Sunday night's 5.0 magnitude earthquake that hit Cushing, Okla., is the latest and, in some ways, the most troubling in a series of temblors that has rocked the Sooner State over the past few years. Not only did it strike within a mile of what is arguably one of the country's most important strategic assets—Cushing is the largest crude oil trading hub in North America, with almost 60 million barrels of stored crude—but its occurrence raises questions over the state's ability to do anything about the significant rise in earthquakes, which has been linked to oil and gas activity.
While regulations limiting the underground disposal of wastewater have succeeded in reducing the overall frequency of earthquakes, they haven't been able to stop the really big ones from happening. And when they hit close to Cushing, they suddenly become an issue of national security.
Last year, Oklahoma experienced more than 1,000 earthquakes measuring at least 3.0 in magnitude; that's up from fewer than two in 2008. The state is now the most seismically active in the continental U.S. Seismologists believe the quakes there are the result of wastewater injection wells used by the oil and gas industry.
Horizontal oil wells in Oklahoma can produce as many as nine or 10 barrels of salty, toxin-laced water for every barrel of oil, and much of that fluid is injected back underground into wastewater disposal wells. The fracking revolution resulted in an enormous increase in the disposal of wastewater underground in Oklahoma. From 2009 to 2014, disposal volumes shot up 81 percent, to more than 1 billion barrels a year. It is this wastewater, injected near faults, that many seismologists, including those at the U.S. Geological Survey, say has caused the spike in earthquakes.
After years of official skepticism over the relationship between fracking and earthquakes, Oklahoma's government finally acknowledged the link in 2015. That came as the industry was reeling from lower crude prices, and it was a big step, considering that oil and gas accounts for about a quarter of all jobs in the state. That summer, the Oklahoma Corporation Commission, the state’s oil and gas regulator, began imposing restrictions aimed at cutting the amount of wastewater disposed of underground. To date, the OCC has ordered some 700 disposal wells either to shut down or reduce their volumes. That's cut disposal rates by about 800,000 barrels a day, from a high of about 2.5 million in 2014.
With the added restrictions, Oklahoma has gone from averaging more than four earthquakes a day to around two per day. The reduction, in some ways, confirms the connection between wastewater disposal and earthquakes. "It's the closest thing we have to a smoking gun," said Jeremy Boak, director of the Oklahoma Geological Survey. But it also shows the limited power of strict regulations in reducing the largest earthquakes.
The Cushing quake was the third quake with a magnitude of 5.0 or greater so far this year in Central, the 19th temblor over the past week. It hit just two months after the biggest quake in state history, a 5.8-magnitude one in Pawnee, about 25 miles south of Cushing.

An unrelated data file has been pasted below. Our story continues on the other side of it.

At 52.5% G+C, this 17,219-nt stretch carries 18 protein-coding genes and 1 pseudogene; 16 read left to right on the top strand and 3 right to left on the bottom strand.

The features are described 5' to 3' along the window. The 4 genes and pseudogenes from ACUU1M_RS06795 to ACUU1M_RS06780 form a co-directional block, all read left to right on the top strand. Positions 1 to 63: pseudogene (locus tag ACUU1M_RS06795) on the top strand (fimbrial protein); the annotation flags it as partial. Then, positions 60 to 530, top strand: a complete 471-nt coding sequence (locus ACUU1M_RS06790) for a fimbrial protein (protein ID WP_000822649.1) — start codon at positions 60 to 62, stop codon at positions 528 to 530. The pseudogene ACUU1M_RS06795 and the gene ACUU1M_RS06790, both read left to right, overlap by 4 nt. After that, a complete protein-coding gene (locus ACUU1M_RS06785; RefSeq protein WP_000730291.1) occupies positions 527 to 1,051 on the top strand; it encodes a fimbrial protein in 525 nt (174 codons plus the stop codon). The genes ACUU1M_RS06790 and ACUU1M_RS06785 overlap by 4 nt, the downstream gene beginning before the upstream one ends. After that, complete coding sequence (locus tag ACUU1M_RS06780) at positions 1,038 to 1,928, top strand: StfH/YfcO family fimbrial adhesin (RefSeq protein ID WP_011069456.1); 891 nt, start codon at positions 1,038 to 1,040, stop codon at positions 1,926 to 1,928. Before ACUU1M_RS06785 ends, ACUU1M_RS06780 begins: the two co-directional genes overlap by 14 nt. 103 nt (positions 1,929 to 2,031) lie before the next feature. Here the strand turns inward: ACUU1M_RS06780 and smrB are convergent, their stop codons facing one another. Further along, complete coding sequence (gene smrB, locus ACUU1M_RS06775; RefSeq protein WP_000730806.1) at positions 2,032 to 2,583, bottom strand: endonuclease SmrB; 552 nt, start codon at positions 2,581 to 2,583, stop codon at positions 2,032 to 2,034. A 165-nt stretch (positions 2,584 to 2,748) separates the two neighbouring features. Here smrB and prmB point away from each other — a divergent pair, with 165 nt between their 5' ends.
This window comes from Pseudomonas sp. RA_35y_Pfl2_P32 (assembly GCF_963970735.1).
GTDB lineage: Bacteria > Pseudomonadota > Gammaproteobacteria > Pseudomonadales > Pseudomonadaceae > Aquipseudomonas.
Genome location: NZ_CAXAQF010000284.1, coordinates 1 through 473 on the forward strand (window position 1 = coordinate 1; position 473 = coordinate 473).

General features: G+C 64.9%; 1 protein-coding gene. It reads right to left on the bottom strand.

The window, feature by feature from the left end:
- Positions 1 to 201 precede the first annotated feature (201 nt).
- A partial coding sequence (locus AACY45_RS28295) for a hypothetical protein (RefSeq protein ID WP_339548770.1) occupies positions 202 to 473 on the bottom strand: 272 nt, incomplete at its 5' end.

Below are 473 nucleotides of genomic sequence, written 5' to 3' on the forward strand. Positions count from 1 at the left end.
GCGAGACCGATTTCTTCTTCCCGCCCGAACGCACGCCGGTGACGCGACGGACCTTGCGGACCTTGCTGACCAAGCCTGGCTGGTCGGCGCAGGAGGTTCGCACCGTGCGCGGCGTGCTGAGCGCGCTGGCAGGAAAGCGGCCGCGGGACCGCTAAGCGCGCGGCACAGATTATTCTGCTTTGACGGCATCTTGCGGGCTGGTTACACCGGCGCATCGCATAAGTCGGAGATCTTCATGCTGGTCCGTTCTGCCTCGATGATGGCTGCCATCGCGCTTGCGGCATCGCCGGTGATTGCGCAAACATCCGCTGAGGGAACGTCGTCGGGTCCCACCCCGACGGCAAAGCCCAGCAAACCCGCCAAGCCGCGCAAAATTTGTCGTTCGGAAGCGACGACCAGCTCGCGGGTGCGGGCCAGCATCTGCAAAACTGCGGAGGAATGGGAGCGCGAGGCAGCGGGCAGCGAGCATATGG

That event has muted some of the enthusiasm around the OCC restrictions, said Dan McNamara, a research geophysicist at the U.S. Geological Survey in Denver. "For about six months, the story was that these restrictions were working, but then the 5.8 hit," said McNamara. "The small events may be trending down, but the frequency of the largest ones is going up, and that is what's troubling about this latest cluster of activity, particularly around Cushing."
Last year, McNamara co-authored a paper that studied a sequence of earthquakes around Cushing in 2014. His paper linked the quakes to the activity of four injection wells in the vicinity. It also uncovered a fault line directly beneath Cushing's enormous oil tanks that was previously unknown to geologists—the same fault that was activated on Sunday. The recent seismic activity, despite a significant reduction in disposal rates, is cause for concern, McNamara said. "It tells me that there is something else going on other than the direct injection of water underground."
Even if Oklahoma were to stop injecting wastewater tomorrow, McNamara said, the chance of large quakes will remain elevated for years to come. The pressure that fracking wastewater has added to the complex network of fault lines running beneath Oklahoma isn't going away. "We're looking at many, many years of earthquakes as that energy dissipates through the system," he said.
The Cushing quake knocked out power and damaged many of the small town's historic buildings, but no damage was reported to its oil and gas infrastructure. The oil facility resumed normal operations on Monday.
Even so, might the latest tremblers serve as a wake-up call to the industry that more must be done to prevent what could ultimately become a national catastrophe? "I don't think this changes anything," said Kim Hatfield, vice chairman of the Oklahoma Independent Petroleum Association, a trade group of oil and gas producers. The industry still strongly opposes any moratorium on wastewater disposal, said Hatfield.
Although big fracking companies are exploring options on how to treat and recycle their wastewater, rather than inject it underground, the industry insists those options still aren't cost-effective and that a disposal moratorium would destroy the state's economy by shutting down oil production. "If you shut down wastewater disposal, there won't be anything left to regulate," said Hatfield. "So that is an awfully expensive science project you'd have there."
It's also an awfully risky chance to take.